This video was perhaps one of the most free-forming and psychologically stimulating projects I have done to date. My interests in technology, imaging and the way I interact with these things on a daily basis have a lot to do with the general shaping of this piece. Personally this piece describes my relationship with the camera and how my eye and the lens of my camera are in a constant tango with each other. I am the type of person who cannot leave the house without at least one camera on hand because there is something profoundly beautiful about capturing images of the mundane and having the aesthetics of the camera put a unique spin on it.
For me this piece also has something to say about the state of the world in regards to digital capture and technology. In general we are constantly on our phones taking photos or buried in social networking. This film aims at showing the blurring of lines between the human visual experience and the mechanical or technological experience. Since most of our lives are now viewed from an LCD screen or camera lens our personal experiences are usually not an experience in the moment, but rather something see as footage on our computers. This film clearly shows the “swapping roles” between the human eye and the camera lens through a shot by shot comparisons and sound effects. This is meant to emphasize that our world is slowly starting to be shaped, viewed and experienced based on digital mediums. To put some truth to this think about the last time you went on vacation, or to a birthday party. Did you engage with the people or did you find it hard to put your camera or phone down? Technology has become so accessible both in terms of price, and its simplicity, that everybody and anybody can take photos or video. Instead of enjoying a sunset we would rather take a photo with our phone to remember that moment or to share with all their friends. Now this idea is of course not true for everybody, but for the vast majority of the younger generation this holds serious weight.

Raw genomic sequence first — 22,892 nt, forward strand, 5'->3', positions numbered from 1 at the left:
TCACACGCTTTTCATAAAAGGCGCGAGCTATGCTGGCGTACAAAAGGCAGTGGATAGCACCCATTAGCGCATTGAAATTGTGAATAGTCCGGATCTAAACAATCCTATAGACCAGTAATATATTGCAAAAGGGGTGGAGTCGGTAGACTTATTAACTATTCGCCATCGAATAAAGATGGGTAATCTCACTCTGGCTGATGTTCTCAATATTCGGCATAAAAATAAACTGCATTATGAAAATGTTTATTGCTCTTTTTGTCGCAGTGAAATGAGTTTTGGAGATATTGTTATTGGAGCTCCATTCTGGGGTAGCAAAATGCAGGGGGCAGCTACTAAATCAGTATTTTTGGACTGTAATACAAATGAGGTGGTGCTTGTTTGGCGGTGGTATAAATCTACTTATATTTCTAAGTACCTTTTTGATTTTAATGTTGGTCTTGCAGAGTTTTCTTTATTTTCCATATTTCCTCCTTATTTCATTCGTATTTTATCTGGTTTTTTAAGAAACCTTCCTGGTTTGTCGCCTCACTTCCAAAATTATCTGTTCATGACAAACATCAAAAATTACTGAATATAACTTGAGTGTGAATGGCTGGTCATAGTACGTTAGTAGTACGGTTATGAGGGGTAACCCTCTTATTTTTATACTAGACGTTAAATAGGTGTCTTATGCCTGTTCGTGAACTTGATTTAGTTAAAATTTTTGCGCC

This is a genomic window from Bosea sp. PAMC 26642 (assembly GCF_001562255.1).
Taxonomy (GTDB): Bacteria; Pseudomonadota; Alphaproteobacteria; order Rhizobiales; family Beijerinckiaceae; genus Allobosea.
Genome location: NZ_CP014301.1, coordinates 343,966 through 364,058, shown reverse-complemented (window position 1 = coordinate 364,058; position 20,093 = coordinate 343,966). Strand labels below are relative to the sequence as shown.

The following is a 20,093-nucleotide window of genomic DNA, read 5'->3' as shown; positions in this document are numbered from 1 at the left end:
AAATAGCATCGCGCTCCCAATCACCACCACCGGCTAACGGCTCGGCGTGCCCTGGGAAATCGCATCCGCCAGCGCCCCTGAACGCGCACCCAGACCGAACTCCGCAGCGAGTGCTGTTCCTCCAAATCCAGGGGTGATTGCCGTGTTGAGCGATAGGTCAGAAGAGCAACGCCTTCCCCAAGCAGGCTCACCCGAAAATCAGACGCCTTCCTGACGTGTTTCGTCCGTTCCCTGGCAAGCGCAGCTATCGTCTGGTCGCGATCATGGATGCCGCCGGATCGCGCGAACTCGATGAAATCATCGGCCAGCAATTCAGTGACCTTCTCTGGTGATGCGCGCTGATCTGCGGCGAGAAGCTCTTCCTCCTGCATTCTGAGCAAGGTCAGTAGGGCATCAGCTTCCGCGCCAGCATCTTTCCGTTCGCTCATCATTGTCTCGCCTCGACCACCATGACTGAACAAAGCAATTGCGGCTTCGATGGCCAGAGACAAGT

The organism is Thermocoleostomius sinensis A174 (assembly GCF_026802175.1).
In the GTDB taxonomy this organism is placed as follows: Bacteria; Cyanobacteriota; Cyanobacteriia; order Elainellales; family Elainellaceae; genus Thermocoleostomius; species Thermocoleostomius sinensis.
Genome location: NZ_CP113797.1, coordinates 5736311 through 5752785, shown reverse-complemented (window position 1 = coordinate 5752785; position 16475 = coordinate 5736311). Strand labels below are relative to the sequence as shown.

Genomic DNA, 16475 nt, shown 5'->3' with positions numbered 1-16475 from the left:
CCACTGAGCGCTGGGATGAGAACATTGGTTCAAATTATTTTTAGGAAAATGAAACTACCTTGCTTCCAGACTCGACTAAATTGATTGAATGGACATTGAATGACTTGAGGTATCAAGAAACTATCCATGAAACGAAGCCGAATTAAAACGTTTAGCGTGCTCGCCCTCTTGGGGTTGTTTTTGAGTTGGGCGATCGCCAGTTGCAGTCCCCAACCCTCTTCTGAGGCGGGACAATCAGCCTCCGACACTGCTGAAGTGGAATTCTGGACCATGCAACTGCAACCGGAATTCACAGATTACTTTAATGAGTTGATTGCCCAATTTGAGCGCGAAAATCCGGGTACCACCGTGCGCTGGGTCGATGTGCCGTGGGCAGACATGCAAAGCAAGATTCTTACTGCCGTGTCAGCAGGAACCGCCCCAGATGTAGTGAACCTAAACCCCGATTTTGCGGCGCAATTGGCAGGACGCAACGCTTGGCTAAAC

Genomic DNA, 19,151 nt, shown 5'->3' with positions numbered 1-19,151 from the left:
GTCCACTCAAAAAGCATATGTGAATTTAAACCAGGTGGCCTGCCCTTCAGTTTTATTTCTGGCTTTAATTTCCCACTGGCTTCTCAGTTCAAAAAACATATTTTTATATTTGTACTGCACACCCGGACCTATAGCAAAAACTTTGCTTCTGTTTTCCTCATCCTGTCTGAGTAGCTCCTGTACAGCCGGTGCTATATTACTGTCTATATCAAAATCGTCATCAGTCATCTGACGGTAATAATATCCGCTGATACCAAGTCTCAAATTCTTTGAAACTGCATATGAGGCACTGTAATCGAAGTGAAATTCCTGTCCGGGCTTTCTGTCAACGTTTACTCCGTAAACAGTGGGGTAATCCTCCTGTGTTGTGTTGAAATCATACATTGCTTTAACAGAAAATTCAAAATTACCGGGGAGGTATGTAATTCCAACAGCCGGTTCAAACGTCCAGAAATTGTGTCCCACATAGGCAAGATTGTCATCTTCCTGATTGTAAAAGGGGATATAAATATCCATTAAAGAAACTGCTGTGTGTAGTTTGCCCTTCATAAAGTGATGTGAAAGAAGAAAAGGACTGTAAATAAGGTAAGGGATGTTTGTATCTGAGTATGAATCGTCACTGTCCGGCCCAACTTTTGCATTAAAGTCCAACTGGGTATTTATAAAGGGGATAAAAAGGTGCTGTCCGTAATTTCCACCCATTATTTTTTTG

The ideas that shape this film are by no means new to people, and my visual motivation and influence can be clearly identified back to the works of Dziga Vertov’s Man with a Movie Camera (1929) and Stanley Kubrick’s 2001: A Space Odyssey (1968). I think it is especially important to keep on revisiting these ideas since we are undoubtedly in an age where it has never been more current.
Overall this piece for me was more then a crafted exercise in editing and sound. I think the combination of bold imagery and a tactile audio track helps execute a broader message of our society and how we tend to engage with it in the current. This project was both rewarding and eye-opening (literally) when you pause to think how blurred the lines between the human visual experience and the technological experience really are.